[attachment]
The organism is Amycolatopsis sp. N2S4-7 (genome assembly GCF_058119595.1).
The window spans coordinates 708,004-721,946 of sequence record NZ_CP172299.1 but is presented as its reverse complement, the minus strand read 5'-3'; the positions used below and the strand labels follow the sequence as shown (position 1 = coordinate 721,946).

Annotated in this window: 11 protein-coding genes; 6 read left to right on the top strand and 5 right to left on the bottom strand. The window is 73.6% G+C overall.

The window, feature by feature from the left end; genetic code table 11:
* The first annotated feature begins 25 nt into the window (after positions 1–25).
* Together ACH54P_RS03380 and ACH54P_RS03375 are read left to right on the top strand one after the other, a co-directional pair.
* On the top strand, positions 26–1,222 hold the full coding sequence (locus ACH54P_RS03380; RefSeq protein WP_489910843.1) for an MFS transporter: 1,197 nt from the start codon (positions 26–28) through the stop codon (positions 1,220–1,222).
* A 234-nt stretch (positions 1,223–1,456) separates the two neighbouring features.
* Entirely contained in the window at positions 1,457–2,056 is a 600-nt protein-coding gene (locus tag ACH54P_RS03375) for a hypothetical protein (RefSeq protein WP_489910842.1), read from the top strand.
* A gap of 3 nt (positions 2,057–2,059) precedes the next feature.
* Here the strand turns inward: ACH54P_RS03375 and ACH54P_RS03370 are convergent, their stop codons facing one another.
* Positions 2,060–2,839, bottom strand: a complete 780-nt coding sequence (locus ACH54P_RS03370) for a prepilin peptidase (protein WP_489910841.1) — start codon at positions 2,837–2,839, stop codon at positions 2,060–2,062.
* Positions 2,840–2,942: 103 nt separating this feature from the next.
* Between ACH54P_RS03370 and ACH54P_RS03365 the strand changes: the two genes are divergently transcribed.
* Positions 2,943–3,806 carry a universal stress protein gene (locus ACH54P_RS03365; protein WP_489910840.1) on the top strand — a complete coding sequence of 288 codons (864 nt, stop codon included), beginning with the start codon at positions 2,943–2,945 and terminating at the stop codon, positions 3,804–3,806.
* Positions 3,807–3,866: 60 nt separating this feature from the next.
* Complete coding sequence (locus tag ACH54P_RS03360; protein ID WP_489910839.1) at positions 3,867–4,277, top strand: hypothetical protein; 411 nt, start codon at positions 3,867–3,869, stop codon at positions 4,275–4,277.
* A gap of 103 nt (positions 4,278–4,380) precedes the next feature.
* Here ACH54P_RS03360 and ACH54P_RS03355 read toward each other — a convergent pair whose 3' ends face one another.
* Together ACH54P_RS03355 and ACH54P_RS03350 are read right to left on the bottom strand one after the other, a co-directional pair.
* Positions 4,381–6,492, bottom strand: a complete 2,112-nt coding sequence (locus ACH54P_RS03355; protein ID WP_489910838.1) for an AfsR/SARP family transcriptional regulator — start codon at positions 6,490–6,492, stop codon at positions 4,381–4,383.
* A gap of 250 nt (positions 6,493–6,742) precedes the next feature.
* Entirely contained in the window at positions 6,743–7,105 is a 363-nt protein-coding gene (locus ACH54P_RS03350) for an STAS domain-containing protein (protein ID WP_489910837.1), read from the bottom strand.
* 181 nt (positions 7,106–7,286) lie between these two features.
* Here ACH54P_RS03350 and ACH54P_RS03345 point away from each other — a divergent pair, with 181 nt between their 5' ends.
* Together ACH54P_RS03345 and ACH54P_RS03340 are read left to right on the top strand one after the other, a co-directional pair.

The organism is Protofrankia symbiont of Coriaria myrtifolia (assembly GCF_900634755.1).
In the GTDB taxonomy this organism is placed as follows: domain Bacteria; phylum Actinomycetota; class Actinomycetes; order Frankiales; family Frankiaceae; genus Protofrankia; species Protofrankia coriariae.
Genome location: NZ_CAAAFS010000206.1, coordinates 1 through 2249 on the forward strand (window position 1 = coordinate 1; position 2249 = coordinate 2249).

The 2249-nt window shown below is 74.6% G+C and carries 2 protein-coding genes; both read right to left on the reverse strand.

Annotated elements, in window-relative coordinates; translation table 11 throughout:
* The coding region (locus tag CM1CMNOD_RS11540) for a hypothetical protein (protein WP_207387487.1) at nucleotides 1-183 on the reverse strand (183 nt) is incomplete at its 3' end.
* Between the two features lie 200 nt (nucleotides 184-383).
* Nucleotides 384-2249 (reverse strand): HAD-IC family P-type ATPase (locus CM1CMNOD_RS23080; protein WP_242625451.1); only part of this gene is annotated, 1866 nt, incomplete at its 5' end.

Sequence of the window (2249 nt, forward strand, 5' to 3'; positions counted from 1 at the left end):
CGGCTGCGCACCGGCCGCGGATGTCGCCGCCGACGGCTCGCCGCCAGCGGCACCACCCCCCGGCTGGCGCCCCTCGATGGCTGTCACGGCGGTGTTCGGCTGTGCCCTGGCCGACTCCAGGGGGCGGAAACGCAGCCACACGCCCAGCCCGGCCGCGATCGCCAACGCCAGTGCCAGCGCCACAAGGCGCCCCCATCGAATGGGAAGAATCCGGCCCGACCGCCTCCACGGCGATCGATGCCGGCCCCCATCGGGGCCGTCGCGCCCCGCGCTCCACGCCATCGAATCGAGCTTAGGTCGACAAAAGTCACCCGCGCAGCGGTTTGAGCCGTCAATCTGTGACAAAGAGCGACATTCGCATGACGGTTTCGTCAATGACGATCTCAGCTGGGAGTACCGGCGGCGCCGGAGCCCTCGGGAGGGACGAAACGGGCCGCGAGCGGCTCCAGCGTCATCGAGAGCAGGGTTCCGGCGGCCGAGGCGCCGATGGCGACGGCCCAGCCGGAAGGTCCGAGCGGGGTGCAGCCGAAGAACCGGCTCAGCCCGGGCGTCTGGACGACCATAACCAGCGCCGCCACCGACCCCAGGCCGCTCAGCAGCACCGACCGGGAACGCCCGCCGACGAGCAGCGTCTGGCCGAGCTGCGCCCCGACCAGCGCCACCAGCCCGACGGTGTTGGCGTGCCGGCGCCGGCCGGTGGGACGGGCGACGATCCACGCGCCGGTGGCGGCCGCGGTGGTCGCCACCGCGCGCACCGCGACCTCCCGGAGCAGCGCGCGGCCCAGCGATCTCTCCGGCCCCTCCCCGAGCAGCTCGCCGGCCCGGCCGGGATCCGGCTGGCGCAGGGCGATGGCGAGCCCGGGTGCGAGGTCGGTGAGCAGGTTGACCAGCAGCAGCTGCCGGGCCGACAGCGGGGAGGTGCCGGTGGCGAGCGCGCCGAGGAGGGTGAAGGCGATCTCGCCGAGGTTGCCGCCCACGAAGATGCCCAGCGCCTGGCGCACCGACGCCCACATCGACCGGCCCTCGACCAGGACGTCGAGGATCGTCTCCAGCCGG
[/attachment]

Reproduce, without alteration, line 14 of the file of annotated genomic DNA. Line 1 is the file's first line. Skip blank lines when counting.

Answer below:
* Between ACH54P_RS03370 and ACH54P_RS03365 the strand changes: the two genes are divergently transcribed.